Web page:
But eventually my well of impressions starts to dry out if all I’ve been doing during my days is the same old routines, day after day. Even days on end of creating can begin to feel dull in their sameness.
So, yes, write poetry; also, give yourself new vivid experiences. Here’s an excerpt from Love Yourself Forward, which is coming out in my lifetime, as soon as it stops morphing, thank you, on the subject of “I have nothing to write about.”
It’s not as hard you might think. Write snippets, descriptions, incomplete sentences, incomplete thoughts, tones, and observations. Write feelings, drop hints. Describe, luxuriate in, and adore your subject. Eavesdrop. Chop up the lines any way that pleases you.
Write a poem about your day today. Write it just for you. Make yourself happy with your poem.
Your first objection: But nothing happened today! It’s boring. What did I do?
I’ll give you that. And I have two answers: One, write it anyway.
And two, give yourself some new, vivid experiences.
Here’s a story of how I did that, from about 2 winters ago.
Last night at 10:30 my partner happened to see a Facebook message from a friend, saying she was out of kerosene for her heater. My partner began pacing. This means she is thinking of doing something. She knew there was a gas station open all night that sells kerosene.
“But it means going all the way out to her place, picking up her containers, driving all the way over to get the kerosene, then back out to her place.”
“I’ll go with you!” I said.
Yes. I needed to. I’d been on my butt all day writing and doing web stuff. My head felt like little electrodes and cotton balls stuffed into a tired pumpkin needing sleep. But I wasn’t sleepy.
We bundled up and drove out into the night together in her pick-up. Our friend’s three little dogs came barking and twirling out her front door to greet us. The full moon shone in her yard like a hazy, white spotlight. She asked us to buy her some water, too. We picked up her containers and drove back to town, thinking and talking about no heat, no running water.
At the gas station a car pulled in blaring rap music. The guys who got out weren’t wearing coats. It was 17 degrees out. They had New York plates. After them came two local guys on a cigarette run. We got out a screwdriver and pliers and pulled the safety rings off the kerosene jugs, so our friend could open them with her crazy, zigzagged arthritic fingers. We filled them and strapped them into the back of the truck with a bungee.
We stopped back home and filled four gallon jugs with water. The cats had already settled in for the night. We drove back out to our friend’s place, checking out the new business in town, wondering about the five-car “traffic” on Route 11 going the other way, marveling at the moon. Our truck was warmer than our friend’s little house.
We got home an hour and a half later, ready for bed.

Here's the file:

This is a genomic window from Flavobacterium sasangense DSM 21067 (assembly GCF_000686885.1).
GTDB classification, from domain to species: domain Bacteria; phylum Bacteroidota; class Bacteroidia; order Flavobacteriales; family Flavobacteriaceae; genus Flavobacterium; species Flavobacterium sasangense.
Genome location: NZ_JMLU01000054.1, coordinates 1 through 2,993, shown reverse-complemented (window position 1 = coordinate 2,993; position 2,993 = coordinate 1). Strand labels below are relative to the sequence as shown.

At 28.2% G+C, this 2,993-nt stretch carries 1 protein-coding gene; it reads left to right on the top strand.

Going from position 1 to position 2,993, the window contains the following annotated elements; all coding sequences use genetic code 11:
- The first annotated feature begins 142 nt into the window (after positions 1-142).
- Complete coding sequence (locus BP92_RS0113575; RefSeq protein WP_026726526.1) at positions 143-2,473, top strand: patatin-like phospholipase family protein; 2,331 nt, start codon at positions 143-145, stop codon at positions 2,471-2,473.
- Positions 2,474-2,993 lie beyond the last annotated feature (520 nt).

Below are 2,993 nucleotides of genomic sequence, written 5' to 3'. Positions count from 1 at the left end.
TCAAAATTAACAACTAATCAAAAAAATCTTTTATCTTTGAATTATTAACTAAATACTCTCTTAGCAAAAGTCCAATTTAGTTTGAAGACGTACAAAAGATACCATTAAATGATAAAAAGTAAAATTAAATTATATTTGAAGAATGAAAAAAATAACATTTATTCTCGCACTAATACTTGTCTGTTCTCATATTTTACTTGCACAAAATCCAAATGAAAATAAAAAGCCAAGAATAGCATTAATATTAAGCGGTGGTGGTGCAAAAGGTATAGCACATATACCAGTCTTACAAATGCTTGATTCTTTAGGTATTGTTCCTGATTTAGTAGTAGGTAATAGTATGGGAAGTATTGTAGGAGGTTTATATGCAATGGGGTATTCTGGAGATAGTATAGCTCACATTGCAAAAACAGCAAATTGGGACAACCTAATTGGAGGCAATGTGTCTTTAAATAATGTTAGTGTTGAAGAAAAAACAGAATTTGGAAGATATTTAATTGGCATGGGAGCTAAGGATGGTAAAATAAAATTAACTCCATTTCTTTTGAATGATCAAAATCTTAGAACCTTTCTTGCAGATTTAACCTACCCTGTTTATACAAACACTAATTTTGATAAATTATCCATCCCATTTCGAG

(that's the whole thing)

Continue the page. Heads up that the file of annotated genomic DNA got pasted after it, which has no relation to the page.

The dark streets and night life on our foray live inside me, feeding me images, feelings and moods I can add to my palette.
I’ll say it again. Feed yourself new, vivid experiences. This may seem like a trick. How will you know if it’s going to be vivid? You won’t, until you do it. And it won’t be, unless you are paying attention. Any experience can be new and vivid, but it we tend to pay attention more when it is a novel one.
This is one of the reasons we take vacations. Our minds and bodies love a change of pace. This strategy is about changing things up regularly, way before you’re flattened with monotony and definitely more than once a year. Similarly, if you normally flit and have tons of new experiences on a regular basis, give yourself some time to sift through those experiences.
Just writing a list of impressions and random memories can be a great way to see everything you’ve taken in, in a new way.
Inspiration Mindset is really a set of behaviors and attitudes that sharpen you as a receiver, appreciater and lover of this one, amazing life. You may not think of your art as your love letter to life, but at least make your living that.You may not think of your art as your love letter to life, but at least make your living that. Click To Tweet
A quick post to talk for a sec about inspiration.
There are a lot of things said about inspiration. Here are my thoughts: The better we tune ourselves to aliveness, the more Inspiration we can “catch.” Second, the word is about breathing. And spirit. Third, having an Inspiration Mindset is about living this question. “Who do you want to bring to this amazing moment?
It’s a moment by moment choice. I chose just a little while ago when my partner was talking to me while I was catching up on my Facebook feed. I missed the first few words she said and wanted to be all pissy and annoyed because her talking was like a buzzing in my brain that I just wanted to swat so I could keep spacing out on social media. I looked up at her face. She was trying to live her life. That’s all she was doing. I softened my face. I asked a pertinent question. (Not, “What?!”) I listened. I responded. She was no longer distracting me from my distractions. She was a real person. Whom I love. That’s who I want to bring to this moment. That’s what I want to be: Love.
How about you?
Sometimes, for reasons unknown to us, we can’t. get. started. even if the project is something we REALLY, REALLY want to do. Often it’s overwhelm that gets us. We don’t know quite where to begin. Writing that first word, especially if it’s our first go with making a book, can be intimidating. The good news is there are tons of things you can do before you actually start writing your book.
And these are not frilly, fool-yourself-into-doing-something things. These are actually important to do. These first 11 are the least threatening of the many things it pays to do before getting started with the writing, or at least early in the process.